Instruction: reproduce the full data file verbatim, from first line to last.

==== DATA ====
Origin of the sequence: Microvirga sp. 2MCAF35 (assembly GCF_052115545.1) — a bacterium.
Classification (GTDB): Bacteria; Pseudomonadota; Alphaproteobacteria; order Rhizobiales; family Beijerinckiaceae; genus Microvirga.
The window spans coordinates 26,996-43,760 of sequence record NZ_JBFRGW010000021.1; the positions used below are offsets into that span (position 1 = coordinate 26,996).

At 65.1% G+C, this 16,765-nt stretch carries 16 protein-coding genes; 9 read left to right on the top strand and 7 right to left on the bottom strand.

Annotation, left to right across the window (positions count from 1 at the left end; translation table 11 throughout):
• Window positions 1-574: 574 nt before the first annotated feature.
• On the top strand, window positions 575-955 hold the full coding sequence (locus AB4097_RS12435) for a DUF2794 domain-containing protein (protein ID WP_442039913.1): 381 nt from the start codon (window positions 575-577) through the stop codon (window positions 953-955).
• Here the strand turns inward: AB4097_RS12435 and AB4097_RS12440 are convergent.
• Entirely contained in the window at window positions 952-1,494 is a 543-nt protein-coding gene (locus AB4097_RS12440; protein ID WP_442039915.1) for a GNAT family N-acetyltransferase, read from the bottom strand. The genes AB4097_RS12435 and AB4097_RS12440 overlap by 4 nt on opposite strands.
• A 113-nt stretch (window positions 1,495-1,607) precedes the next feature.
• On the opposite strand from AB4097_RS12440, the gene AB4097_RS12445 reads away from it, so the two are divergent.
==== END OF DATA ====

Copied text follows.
Origin of the sequence: Microvirga sp. 2MCAF35 (assembly GCF_052115545.1) — a bacterium.
Classification (GTDB): Bacteria; Pseudomonadota; Alphaproteobacteria; order Rhizobiales; family Beijerinckiaceae; genus Microvirga.
The window spans coordinates 26,996-43,760 of sequence record NZ_JBFRGW010000021.1; the positions used below are offsets into that span (position 1 = coordinate 26,996).

At 65.1% G+C, this 16,765-nt stretch carries 16 protein-coding genes; 9 read left to right on the top strand and 7 right to left on the bottom strand.

Annotation, left to right across the window (positions count from 1 at the left end; translation table 11 throughout):
• Window positions 1-574: 574 nt before the first annotated feature.
• On the top strand, window positions 575-955 hold the full coding sequence (locus AB4097_RS12435) for a DUF2794 domain-containing protein (protein ID WP_442039913.1): 381 nt from the start codon (window positions 575-577) through the stop codon (window positions 953-955).
• Here the strand turns inward: AB4097_RS12435 and AB4097_RS12440 are convergent.
• Entirely contained in the window at window positions 952-1,494 is a 543-nt protein-coding gene (locus AB4097_RS12440; protein ID WP_442039915.1) for a GNAT family N-acetyltransferase, read from the bottom strand. The genes AB4097_RS12435 and AB4097_RS12440 overlap by 4 nt on opposite strands.
• A 113-nt stretch (window positions 1,495-1,607) precedes the next feature.
• On the opposite strand from AB4097_RS12440, the gene AB4097_RS12445 reads away from it, so the two are divergent.